Faster responses

Time increasingly seems to be the commodity about which we’re most precious. Technology gives us the leverage to do more in less time, but it also raises our expectations for what is possible.

In computing we are starting to hit the point where current technology can’t take us beyond our current expectations. There are hard physical limits on how small we can make microprocessors based on silicon. Here too though, 2D materials will bring change. Silicene, the two dimensional allotrope of silicon, may allow us to produce more efficient and smaller transistors. Stanene, tin’s two dimensional cousin, offers the properties to make supersmall wiring to connect these transistors together with minimal losses.

Augmented power

Like Archimedes’ lever, technology allows us to do more with less. 2D materials have the potential to further augment human capability, physical or cognitive.

Commercial exoskeletons are already on the market, allowing human wearers to lift more, more safely. The military will be adopting similar technology in the near future, but unlike their fictional counterpart, these will not be men of Iron. Composites, likely featuring 2D materials, will make up the stiff, light frame. Graphene is being explored as a material for armor plating, with great abilities to absorb energy at much lower weight than the ceramic plates currently used. The motors, batteries and electronics may all rely on 2D technologies.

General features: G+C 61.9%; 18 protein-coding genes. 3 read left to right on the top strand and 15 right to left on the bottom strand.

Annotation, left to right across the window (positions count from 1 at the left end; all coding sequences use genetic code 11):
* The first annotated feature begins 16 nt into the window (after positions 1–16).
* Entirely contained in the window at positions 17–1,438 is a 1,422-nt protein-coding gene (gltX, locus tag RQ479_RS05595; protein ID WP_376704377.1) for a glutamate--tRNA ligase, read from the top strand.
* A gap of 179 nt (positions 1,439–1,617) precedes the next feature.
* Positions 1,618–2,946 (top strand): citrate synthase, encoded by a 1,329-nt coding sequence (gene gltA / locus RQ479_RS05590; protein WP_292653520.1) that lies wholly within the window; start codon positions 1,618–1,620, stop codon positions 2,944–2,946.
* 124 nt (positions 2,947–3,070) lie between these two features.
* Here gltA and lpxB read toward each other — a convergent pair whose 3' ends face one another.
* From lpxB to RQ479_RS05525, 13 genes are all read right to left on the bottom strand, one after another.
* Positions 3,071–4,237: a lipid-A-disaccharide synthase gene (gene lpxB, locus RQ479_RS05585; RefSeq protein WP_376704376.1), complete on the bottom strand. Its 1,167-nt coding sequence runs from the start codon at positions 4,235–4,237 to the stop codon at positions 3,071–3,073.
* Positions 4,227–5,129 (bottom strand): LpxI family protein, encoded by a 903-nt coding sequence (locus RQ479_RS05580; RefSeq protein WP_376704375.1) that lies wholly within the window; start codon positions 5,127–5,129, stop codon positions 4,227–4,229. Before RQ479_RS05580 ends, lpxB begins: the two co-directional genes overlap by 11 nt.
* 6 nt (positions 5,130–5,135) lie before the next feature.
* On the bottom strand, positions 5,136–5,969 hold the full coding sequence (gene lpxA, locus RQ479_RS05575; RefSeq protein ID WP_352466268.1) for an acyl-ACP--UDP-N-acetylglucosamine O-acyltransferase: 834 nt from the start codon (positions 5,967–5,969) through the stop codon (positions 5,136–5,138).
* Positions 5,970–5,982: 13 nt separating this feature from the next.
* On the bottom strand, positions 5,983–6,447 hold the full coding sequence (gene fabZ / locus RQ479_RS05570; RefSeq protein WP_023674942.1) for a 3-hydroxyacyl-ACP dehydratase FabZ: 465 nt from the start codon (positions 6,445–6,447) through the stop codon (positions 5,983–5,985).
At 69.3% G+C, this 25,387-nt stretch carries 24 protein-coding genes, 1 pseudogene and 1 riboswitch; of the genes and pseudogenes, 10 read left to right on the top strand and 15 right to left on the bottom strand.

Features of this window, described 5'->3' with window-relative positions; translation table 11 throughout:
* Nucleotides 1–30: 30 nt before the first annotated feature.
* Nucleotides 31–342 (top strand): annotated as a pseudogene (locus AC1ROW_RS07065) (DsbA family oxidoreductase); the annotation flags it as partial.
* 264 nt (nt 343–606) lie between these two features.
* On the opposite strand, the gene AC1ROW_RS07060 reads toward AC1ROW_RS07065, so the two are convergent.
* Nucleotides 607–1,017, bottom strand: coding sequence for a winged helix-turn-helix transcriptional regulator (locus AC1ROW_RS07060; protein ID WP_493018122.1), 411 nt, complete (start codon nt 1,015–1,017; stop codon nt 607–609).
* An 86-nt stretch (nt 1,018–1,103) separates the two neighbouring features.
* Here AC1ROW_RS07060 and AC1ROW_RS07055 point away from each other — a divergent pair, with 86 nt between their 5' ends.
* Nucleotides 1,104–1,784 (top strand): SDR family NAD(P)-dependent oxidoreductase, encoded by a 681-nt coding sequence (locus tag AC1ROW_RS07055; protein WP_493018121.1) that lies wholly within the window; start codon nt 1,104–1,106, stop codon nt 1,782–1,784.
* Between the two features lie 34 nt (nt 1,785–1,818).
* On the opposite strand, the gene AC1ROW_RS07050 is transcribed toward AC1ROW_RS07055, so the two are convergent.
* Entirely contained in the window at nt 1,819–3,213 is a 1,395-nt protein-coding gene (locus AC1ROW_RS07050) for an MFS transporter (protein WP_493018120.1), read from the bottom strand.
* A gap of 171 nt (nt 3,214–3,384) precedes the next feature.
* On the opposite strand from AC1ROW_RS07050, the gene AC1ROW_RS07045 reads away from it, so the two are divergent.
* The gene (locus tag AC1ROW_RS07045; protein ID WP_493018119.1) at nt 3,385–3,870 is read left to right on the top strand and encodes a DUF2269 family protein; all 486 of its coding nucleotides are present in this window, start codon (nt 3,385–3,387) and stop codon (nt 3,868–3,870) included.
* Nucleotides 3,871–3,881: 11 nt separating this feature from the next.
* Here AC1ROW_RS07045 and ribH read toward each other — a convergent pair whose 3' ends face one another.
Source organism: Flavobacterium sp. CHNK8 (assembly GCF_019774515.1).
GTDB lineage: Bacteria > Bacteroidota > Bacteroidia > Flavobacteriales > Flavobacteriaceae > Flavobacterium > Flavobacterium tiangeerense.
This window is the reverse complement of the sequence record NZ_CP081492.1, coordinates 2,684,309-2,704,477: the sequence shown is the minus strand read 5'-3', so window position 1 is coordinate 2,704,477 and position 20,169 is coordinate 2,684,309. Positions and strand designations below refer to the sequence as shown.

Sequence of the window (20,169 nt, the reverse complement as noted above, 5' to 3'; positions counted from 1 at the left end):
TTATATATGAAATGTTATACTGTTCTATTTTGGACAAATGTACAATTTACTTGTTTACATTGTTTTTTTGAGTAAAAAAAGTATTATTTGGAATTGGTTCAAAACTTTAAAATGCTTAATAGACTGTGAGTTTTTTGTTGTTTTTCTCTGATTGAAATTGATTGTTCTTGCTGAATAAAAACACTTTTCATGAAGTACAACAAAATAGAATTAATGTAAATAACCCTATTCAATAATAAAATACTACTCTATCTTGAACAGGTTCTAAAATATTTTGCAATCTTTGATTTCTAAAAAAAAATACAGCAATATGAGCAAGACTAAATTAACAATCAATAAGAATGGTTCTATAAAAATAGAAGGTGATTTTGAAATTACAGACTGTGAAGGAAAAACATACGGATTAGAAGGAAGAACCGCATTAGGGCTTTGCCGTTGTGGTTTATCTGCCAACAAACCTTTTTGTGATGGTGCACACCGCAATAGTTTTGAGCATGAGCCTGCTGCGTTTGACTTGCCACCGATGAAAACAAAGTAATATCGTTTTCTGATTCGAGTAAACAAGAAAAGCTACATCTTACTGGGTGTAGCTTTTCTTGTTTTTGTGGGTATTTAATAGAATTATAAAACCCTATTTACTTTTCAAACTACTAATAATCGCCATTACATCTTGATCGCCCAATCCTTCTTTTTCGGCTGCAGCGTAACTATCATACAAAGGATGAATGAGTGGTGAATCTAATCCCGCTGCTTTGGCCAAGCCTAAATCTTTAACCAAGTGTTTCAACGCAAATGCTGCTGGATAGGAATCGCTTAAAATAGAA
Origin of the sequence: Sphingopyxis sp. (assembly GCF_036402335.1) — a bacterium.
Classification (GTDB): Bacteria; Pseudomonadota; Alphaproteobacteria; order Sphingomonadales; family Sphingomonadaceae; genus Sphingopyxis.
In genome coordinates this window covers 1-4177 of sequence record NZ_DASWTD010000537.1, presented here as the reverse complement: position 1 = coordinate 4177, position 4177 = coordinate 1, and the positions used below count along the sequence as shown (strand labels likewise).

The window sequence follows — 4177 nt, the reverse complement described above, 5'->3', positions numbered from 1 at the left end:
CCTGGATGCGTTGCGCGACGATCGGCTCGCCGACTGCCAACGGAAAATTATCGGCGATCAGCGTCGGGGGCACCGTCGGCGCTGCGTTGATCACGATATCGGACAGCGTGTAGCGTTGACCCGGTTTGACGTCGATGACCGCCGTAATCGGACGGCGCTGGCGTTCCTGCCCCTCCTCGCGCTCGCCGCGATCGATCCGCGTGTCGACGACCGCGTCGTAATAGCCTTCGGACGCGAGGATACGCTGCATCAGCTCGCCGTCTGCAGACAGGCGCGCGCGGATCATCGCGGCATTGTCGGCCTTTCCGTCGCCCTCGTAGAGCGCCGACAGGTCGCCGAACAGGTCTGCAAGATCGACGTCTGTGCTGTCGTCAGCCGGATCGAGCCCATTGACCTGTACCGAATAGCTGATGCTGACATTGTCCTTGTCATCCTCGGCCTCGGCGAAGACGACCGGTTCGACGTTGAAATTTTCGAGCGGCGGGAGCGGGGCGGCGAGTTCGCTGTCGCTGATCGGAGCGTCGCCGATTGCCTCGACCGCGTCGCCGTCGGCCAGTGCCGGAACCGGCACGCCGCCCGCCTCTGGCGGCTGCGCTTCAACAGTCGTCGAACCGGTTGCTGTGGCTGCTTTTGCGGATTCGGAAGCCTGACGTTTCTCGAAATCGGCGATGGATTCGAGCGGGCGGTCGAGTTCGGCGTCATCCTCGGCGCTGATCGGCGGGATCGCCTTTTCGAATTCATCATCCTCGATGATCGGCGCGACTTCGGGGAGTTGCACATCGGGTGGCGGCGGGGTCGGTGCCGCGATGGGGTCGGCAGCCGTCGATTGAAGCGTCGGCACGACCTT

More practically for most of us is the prospect of cognitive automation, via full-time augmented reality. It’s increasingly clear this is the direction of travel for user interfaces, but right now the technology is a long way off. 2D materials could allow us to build thinner, lighter, more stylish augmented reality glasses that are near-indistinguishable from their analogue counterparts. And to drive them with greater processing power and long life batteries.


What it will take to deliver on this promise is a great deal of collaboration. One of the defining characteristics of business in the 21st century is its increasingly networked nature. Even today’s behemoths, the Apples, Facebooks and Googles of the world, are deeply reliant on a hyperconnected web of partners and suppliers, often in two-way relationships. The mix of scientific skill, engineering knowledge, manufacturing scale, application nous and frankly, marketing smarts, to bring this new world together no longer exists in any single organisation, if it ever did.

Tom Cheesewright